US 3345197 A
Description (OCR text may contain errors)
R. W. MARTINI ETAL ALUMINIZING PROCESS AND COMPOSITION Filed Aug. 9, 1963 Eiclwm] WA IariinL James R, Darnell INVENTOIQS BY QQQM YM afi 'ys United States Patent O 3,345,197 ALUMINIZING PRGCESS AND COMPOSITION Richard W. Martini and James R. Darnell, Muskegon, Mich., assignors to Howmet Corporation, a corporation of Delaware Filed Aug. 9, 1963, Ser. No. 301,048 6 Claims. (Cl. 117-26) This invention relates to the art of aluminizing metal surfaces by diffusion of aluminum at high temperature into the surface portions of the metal whereby the metal is rendered more resistant to corrosion or oxidation at high temperatures and/or in corrosive atmospheres, such as in the atmosphere existing in a combustion engine, turbine, and the like. By the introduction of aluminum by diffusion into the surface of such metals as nickel, cobalt, and chromium alloys and high alloy steels of nickel and cobalt, heat shock erosion, corrosion resistance, and many other physical and mechanical properties of the metal are improved.
To the present, in the aluminizing treatment, the alloy part is heated to a temperature above 1000 C. and preferably to a temperature of about 1100 C. in a powder mixture of metallic aluminum and aluminum oxide or other inactive metal oxide, with or without a small amount of halide salt, s uch as ammonium chloride, for
about four to ten hours. The powder aluminum is usually employed in a particle size of less than microns and the aluminum oxide is of a particle size greater than 50 microns and more often within the range of 50 to 100 microns.
The aluminum diffuses into the surface, usually to a depth of about microns, depending somewhat upon the time and temperature of the aluminizing treatment, and the amount of aluminum in the diffusion layer will average from 1 to percent by weight, and preferably from 2 to 8 percent by weight with the concentration of aluminum decreasing from the surface inwardly toward the center whereby the amount of aluminum in the outer portion is sometimes illustrated in the nickel alloy as NiAl, while the inner portions containing the lesser concentration of aluminum can be illustrated by the formula Ni Al.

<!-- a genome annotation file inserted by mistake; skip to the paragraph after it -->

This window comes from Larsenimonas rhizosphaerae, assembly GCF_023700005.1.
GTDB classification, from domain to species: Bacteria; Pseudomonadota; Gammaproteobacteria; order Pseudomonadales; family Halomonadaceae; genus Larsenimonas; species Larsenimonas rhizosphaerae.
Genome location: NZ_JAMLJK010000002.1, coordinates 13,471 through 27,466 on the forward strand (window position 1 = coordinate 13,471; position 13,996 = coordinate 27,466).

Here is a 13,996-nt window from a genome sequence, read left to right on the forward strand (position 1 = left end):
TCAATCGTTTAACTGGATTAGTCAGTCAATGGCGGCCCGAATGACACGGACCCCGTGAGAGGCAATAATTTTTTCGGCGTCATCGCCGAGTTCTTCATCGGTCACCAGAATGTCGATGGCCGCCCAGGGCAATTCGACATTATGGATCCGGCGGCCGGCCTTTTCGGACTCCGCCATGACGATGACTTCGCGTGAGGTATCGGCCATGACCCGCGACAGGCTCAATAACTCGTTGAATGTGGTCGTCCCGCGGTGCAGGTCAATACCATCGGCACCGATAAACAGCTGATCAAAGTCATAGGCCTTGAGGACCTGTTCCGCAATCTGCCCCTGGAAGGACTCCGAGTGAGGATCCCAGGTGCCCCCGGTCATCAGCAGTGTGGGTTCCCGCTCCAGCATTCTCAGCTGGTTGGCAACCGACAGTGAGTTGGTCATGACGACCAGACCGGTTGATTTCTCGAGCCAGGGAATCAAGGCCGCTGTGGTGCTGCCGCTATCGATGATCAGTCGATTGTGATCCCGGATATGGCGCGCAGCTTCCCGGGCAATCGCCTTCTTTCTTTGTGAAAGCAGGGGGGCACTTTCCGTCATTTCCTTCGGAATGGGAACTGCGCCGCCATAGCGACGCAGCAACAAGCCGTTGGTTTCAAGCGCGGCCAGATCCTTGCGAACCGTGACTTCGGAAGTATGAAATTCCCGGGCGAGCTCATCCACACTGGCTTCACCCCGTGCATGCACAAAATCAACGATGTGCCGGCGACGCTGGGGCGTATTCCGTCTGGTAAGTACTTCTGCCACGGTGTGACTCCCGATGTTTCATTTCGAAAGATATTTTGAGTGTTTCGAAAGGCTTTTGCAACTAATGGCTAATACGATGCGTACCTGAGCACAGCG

It is an object of this invention to provide still further improvements in the process of aluminizing wherein the physical and mechanical properties of the nickel, cobalt, chromium base alloys or high alloy steels are further improved, and it is a related object to provide a new and improved aluminizing process and composition for use in same.
More specifically, it is an object of this invention to provide a new and improved aluminizing process and composition for improving the physical and mechanical properties of nickel and cobalt base alloys.
These and other advantages of this invention will hereinafter appear and, for purposes of illustration, but not of limitation, an embodiment of the invention is illustrated in the accompanying drawing in which:
The drawing is a diagrammatic cross-sectional view of the surface portion of a nickel-base alloy which has been aluminized in accordance with the practice of this invention.
It has been found, in accordance with the practice of this invention, that when the aluminum oxide component, in whole or in part, in the aluminizing powder, is of a particle size less than microns and preferably less than 10 microns, and more preferably more than 50 percent thereof less than 5 microns, the fine colloidal particles of aluminum oxide diffuse with the aluminum metal into the surface of the alloys to provide aluminum oxide inclusions substantially uniformly distributed ICC through the surface portions of the metal part with most of the inclusions being concentrated in the outer portion of the diffusion coating.
It is desirable to formulate the powder mixture with at least 50 percent by weight of the aluminum oxide component and preferably substantially percent by weight of the aluminum oxide component having a particle size of 20 microns or less, and more preferably with at least 50 percent of the aluminum oxide component having a particle size of 5 microns or less. During the normal diffusion process, the fine particles of aluminum oxide are carried into the surface of the metal part 10 to deposit as aluminum oxide inclusions 12 in the diffusion layer 14, thereby to provide a diffusion layer containing from 1 to 15 percent by weight of aluminum metal 16 with inclusions 12 of aluminum oxide powder in the diffusion layer. The amount of such inclusions will depend upon the aluminum oxide powder particle size, the time and temperature employed in the aluminizing process and the amount of aluminum oxide powder of fine particle size in the powder mixture.
The following will illustrate the practice of this invention:
The alloys parts are embedded in the powder and loaded into a retort in which they are maintained at 1100 C. for four to five hours. Upon removal from the retort, the parts are coated with an aluminized layer having a thickness of approximately 10 mils and containing an average of about 5 percent by weight aluminum metal and with aluminum oxide particles uniformly distributed as inclusions in the diffusion coating. The resulting part is characterized by good corrosion and oxidation resistance at temperatures up to 1000 C.
Example 11 Alloy composition:
Elements- Percent by weight Ni 70.0 Cr 12.0 W 5.0 A1 5.0 Mo 3.5 Ti, Nb, Ta 2.5 Fe, C, Mn, Si Balance Aluminizing powder:
Aluminum metal powder of less than 5 microns 5 Aluminum oxide of more than 50 microns 44 Aluminum oxide of less than 10 microns 50.7